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On 11 May 2018, a high-level symposium was held in Kiel in memory of Eugen Seibold, at which AWI Director Prof. Antje Boetius gave a keynote speech. Marine geologist Seibold has trained and shaped generations of marine researchers, and would have turned 100 this year. Following the symposium, a new research vessel was christened ‘Eugen Seibold’.
When ocean temperatures change, the natural variability of the oxygen supply and the associated biogeochemical cycles don’t respond in a lineal manner. Instead, circa 6,000 years ago a tipping point was reached relatively suddenly. This was the key finding of a study by group of researchers led by geologists from the Alfred Wegener Institute, Helmholtz Centre for Polar and Marine Research (AWI), which has now been published in the journal PNAS.
The delegations were informed in detail about international cooperation at the site with a focus on climate and environmental research. Accompanied by Kim Holmen, International Director at the Norwegian Polar Research Institute NPI, the visit to Svalbard gave them a chance to see the effects of climate change up close.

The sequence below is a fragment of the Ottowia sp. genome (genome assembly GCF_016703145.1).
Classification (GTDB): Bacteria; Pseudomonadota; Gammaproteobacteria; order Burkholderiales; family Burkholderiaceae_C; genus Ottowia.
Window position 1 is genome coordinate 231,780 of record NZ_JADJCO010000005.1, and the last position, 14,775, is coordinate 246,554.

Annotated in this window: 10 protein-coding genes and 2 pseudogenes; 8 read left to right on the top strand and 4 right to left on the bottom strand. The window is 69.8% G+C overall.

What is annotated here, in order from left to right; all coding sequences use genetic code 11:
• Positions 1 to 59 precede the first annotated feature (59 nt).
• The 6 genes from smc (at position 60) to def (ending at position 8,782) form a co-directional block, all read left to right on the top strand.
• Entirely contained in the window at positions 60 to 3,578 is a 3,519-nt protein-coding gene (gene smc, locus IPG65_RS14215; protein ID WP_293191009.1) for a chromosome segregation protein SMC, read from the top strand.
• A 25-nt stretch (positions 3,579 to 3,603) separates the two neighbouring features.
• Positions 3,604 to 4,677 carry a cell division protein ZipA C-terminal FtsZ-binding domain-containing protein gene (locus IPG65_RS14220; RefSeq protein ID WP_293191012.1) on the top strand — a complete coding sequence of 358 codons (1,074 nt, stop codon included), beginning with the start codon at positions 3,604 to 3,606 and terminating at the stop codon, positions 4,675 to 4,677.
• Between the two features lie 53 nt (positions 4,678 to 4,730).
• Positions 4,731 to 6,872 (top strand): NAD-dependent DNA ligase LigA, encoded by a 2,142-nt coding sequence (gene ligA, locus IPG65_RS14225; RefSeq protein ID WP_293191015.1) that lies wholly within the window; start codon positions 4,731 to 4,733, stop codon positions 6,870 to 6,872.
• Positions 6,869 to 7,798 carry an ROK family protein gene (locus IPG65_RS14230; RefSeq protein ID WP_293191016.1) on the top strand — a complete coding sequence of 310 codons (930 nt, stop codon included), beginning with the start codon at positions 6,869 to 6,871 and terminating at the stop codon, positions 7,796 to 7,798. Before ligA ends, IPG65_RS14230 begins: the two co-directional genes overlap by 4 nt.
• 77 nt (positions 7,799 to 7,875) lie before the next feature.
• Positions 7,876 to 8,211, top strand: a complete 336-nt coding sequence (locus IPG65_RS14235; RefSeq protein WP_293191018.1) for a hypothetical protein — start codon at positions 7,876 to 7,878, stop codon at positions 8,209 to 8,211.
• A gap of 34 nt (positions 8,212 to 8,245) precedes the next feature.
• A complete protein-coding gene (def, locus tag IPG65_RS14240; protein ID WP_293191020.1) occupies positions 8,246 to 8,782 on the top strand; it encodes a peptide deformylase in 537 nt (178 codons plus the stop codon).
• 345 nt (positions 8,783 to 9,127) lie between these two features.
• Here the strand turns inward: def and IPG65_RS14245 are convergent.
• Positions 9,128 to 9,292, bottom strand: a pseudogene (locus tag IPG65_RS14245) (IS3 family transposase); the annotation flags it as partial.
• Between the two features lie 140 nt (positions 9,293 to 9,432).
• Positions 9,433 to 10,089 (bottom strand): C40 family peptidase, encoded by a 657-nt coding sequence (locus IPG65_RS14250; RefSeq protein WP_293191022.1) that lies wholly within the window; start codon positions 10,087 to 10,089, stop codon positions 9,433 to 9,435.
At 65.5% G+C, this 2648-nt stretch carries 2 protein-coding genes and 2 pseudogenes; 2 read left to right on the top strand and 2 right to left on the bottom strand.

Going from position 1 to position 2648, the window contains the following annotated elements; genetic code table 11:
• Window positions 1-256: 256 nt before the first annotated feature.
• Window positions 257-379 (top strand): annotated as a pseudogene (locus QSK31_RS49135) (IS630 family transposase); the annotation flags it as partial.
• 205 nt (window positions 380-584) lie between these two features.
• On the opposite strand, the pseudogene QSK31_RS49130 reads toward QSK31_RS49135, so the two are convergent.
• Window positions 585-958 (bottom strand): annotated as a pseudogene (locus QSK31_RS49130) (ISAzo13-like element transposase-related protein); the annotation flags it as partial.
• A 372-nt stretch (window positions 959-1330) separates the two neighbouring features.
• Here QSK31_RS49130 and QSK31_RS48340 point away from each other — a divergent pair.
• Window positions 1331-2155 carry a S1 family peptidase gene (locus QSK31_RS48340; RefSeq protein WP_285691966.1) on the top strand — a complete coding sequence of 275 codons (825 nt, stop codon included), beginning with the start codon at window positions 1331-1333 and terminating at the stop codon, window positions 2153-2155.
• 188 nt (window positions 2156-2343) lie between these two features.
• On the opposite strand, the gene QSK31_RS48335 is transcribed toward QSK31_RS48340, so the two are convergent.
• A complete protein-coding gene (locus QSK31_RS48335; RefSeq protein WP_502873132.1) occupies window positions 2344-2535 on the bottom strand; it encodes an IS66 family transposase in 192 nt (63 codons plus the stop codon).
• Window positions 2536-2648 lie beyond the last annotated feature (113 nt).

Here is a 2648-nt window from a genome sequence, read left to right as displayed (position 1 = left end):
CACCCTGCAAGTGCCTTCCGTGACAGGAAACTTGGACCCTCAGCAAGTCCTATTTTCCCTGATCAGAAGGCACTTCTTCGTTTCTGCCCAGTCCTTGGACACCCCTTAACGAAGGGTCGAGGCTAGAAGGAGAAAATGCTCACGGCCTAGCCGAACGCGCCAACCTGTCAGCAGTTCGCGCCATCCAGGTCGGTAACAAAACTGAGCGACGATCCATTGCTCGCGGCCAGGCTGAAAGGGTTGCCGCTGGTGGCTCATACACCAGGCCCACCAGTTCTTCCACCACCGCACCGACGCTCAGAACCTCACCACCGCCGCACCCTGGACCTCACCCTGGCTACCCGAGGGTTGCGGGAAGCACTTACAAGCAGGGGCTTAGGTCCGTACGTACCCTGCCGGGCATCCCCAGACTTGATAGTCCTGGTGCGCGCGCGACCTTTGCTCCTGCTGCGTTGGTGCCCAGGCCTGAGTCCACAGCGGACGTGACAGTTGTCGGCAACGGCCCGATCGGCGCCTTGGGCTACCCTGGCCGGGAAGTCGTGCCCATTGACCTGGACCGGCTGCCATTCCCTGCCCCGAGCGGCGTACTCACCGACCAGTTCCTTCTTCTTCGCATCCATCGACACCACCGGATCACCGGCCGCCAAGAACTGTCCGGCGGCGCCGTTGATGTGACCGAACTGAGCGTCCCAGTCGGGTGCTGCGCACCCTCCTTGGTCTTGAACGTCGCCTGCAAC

A joint UK-US research programme launched today is one of the most detailed and extensive examinations of a massive Antarctic glacier ever undertaken. The Alfred Wegener Institute directly participated in an expedition during which researchers explored the structure of the ice and of the ground below it.
AWI director Prof Dr Antje Boetius receives the prestigious Vernadsky Medal for her groundbreaking contributions to biogeosciences and spearheading research on methane-based metabolisms and the marine carbon cycle.